Almost everyone has holes in their budgets. Chances are you don't even notice the money that seeps away because of them. But small leaks, left unchecked, can quickly turn into a flood of money problems. Don't wait until your best-laid financial plans are wrecked and all your hard work is undone. The trick to avoiding this situation is to thoroughly go over your budget, find the holes, and immediately plug them so that no more money is lost.
The extra cash you hold on to can open up a whole new world of financial possibilities, such as:
- Finally being able to save or invest for your future needs.
- Becoming debt-free and financially independent.
- Successfully breaking the cycle of living from paycheck to paycheck.
Here are some of the most common ways people waste money. If any of these sound familiar, take notice and start plugging your budget holes now.
Common Money Wasters
- Carrying a balance. If you don't pay off the entire amount of your credit card bill each month, you are blowing money on interest charges and other possible fees. This revolving, never-ending debt is a burden which can really hold you back. Only charge what you can afford to pay off in full every month. Stop making the credit card companies rich and look after your own financial security.
- Paying late fees. Stop giving your creditors even more money. Credit card companies and other lenders (including most utility service providers) generally provide online access to your accounts. Here you can print your statements and pay what you owe. There really is no excuse to forget to pay a bill or overdraft your bank account. Get organized with your finances. Throwing away money on late fees and other charges can sink your credit score and bust your budget.
- Choosing name-brand products instead of generic. This habit doesn't only apply to groceries. You can save a lot of money on clothing and drugs (both prescription and store brand) also. Don't be swayed by clever advertising and fancy packaging. Generic food products have the exact (or close to it) ingredients and nutritional value. They just don't cost as much. Changing your pre-conceived ideas about generics can save you big bucks in the long run.
- Selecting a low insurance deductible. Choosing a $1000 deductible instead of a $500 one can sometimes save you up to 40% on your car insurance premiums. For homeowner's insurance, the savings can be as much as 20%. Do a review of your policies every year or so and see where you can save. Remember to ask your agent about any available discounts for which you might qualify.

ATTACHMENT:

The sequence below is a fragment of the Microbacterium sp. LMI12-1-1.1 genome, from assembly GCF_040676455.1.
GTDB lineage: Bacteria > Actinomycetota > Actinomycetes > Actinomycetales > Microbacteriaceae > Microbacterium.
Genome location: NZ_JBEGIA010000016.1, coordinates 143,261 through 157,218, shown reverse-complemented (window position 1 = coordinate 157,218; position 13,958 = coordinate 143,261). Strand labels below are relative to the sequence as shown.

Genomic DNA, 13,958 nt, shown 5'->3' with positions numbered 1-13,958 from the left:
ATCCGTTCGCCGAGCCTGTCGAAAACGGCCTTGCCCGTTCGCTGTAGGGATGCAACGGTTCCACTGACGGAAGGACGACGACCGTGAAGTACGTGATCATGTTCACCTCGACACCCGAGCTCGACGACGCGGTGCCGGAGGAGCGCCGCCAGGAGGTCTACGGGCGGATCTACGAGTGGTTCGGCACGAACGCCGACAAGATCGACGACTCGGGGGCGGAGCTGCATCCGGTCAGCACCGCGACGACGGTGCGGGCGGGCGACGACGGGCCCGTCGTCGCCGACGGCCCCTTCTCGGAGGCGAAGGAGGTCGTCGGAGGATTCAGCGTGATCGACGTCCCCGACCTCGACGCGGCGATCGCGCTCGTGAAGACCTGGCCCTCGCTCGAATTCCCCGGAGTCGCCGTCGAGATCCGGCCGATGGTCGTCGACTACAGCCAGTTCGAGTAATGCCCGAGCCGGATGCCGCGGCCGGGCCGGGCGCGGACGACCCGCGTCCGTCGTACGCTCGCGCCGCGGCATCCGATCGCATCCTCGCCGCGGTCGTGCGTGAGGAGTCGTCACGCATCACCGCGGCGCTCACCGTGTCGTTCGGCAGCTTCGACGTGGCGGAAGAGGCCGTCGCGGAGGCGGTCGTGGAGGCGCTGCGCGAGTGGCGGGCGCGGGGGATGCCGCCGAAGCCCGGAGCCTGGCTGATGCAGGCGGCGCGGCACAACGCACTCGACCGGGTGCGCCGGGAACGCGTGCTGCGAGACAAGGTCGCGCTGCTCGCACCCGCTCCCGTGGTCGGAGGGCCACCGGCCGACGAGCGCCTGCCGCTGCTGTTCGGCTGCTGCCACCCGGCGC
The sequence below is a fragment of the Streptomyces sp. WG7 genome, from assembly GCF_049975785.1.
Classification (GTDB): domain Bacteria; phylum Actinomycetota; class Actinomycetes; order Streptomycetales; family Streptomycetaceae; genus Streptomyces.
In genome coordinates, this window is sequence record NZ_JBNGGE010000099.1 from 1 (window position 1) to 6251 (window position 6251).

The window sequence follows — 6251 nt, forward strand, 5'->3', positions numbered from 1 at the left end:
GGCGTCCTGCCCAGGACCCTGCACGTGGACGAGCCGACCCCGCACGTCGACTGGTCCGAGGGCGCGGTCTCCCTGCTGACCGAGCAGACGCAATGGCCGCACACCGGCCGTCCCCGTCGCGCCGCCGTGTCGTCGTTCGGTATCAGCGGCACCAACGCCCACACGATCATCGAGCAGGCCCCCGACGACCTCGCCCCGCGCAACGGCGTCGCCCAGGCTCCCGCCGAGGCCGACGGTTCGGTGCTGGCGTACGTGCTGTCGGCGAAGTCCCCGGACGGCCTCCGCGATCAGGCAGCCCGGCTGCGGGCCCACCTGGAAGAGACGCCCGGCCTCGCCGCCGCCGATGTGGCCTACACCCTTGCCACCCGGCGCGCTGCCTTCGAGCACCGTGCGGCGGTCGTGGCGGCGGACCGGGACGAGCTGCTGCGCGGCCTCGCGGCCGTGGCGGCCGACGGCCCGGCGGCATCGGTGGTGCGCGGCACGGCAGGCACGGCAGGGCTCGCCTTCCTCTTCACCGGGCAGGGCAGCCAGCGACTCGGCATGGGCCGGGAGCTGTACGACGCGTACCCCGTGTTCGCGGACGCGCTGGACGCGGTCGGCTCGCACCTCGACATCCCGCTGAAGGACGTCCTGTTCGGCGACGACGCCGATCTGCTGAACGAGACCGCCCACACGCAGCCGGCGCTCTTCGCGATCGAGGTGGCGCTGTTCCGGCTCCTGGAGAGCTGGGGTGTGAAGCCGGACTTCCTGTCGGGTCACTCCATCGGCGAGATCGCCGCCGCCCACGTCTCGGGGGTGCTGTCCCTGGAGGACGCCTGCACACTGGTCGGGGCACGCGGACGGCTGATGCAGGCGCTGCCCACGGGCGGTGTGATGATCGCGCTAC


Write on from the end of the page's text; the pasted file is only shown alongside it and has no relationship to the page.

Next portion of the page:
- Paying ATM fees. Again, why would you ever want to give your bank even more of your hard-earned money in the way of ATM fees? Plan ahead for when you know you will need some cash. Use one of your own bank's ATMs or get cash back when you purchase items at the grocery store or drugstore.
- Relentlessly clipping coupons. Yes, coupons can save you money. But using coupons to buy things you don't need or weren't going to get anyway really defeats the purpose. Remember to check generic or store brand items first. Many times they are less expensive than name-brand products even with a coupon. Don't needlessly spend money just to save a little bit of cash.
- Dining out frequently. Sure, everyone enjoys having a meal at a nice restaurant. But if you eat out more than you eat at home, the odds are your food/entertainment budget is enormous! You can enjoy big savings by planning weekly meals and shopping with a list. Preparing meals at home is almost always less expensive than restaurant fare and usually healthier for you. But no one wants to walk in the door after a long day at work and wonder "what's for dinner?". Having meals planned out (and the pantry and refrigerator full) not only saves you money but also reduces stress. And isn't that reason enough to do it?
- Paying for services you don't use. Are you really watching those 500 cable channels you pay for each month? Do you ever actually use that gym membership? Do you read all the magazines to which you subscribe? All of these seemingly small expenditures can really add up. Decide what you truly need and use and get rid of the rest.